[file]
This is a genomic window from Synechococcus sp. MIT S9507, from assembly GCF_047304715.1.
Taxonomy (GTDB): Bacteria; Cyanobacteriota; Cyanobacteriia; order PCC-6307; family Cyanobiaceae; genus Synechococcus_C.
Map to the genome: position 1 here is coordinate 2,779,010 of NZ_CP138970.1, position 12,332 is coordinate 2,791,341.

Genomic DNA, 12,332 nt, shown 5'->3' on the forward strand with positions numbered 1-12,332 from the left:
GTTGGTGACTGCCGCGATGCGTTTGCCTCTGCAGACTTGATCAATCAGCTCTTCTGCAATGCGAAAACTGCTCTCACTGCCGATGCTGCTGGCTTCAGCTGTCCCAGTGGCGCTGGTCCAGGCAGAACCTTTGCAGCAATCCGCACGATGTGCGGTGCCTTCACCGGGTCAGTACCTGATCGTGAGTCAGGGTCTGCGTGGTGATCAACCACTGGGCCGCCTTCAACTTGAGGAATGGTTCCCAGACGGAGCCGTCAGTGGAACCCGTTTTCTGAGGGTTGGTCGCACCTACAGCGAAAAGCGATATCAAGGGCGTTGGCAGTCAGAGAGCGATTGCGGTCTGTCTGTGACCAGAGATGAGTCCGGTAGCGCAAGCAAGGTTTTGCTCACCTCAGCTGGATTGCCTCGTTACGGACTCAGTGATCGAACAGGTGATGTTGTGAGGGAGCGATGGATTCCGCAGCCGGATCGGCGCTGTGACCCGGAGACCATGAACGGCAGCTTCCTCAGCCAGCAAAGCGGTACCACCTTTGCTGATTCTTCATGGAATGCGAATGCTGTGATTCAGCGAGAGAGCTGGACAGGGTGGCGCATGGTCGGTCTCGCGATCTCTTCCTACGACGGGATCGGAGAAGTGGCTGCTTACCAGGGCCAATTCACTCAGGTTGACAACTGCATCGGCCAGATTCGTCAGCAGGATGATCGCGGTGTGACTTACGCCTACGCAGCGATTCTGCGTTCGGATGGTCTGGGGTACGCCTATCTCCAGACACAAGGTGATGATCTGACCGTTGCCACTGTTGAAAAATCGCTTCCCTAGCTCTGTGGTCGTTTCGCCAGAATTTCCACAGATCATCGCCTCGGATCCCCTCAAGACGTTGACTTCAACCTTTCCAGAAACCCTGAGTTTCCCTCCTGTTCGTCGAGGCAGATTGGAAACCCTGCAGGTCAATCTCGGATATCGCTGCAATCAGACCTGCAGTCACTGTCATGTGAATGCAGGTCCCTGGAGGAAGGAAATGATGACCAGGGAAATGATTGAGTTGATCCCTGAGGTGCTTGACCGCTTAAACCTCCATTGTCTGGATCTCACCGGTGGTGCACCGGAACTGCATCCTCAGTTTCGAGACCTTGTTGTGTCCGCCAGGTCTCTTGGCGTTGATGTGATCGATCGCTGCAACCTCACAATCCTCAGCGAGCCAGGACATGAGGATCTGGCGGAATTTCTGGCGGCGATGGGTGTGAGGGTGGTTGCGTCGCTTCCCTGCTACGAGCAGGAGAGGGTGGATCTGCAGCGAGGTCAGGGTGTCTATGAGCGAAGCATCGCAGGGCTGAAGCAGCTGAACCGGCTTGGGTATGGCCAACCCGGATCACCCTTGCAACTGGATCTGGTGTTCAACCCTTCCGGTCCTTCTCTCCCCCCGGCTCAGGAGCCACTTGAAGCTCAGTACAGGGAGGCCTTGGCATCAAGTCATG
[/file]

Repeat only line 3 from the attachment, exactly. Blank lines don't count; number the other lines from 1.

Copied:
Map to the genome: position 1 here is coordinate 2,779,010 of NZ_CP138970.1, position 12,332 is coordinate 2,791,341.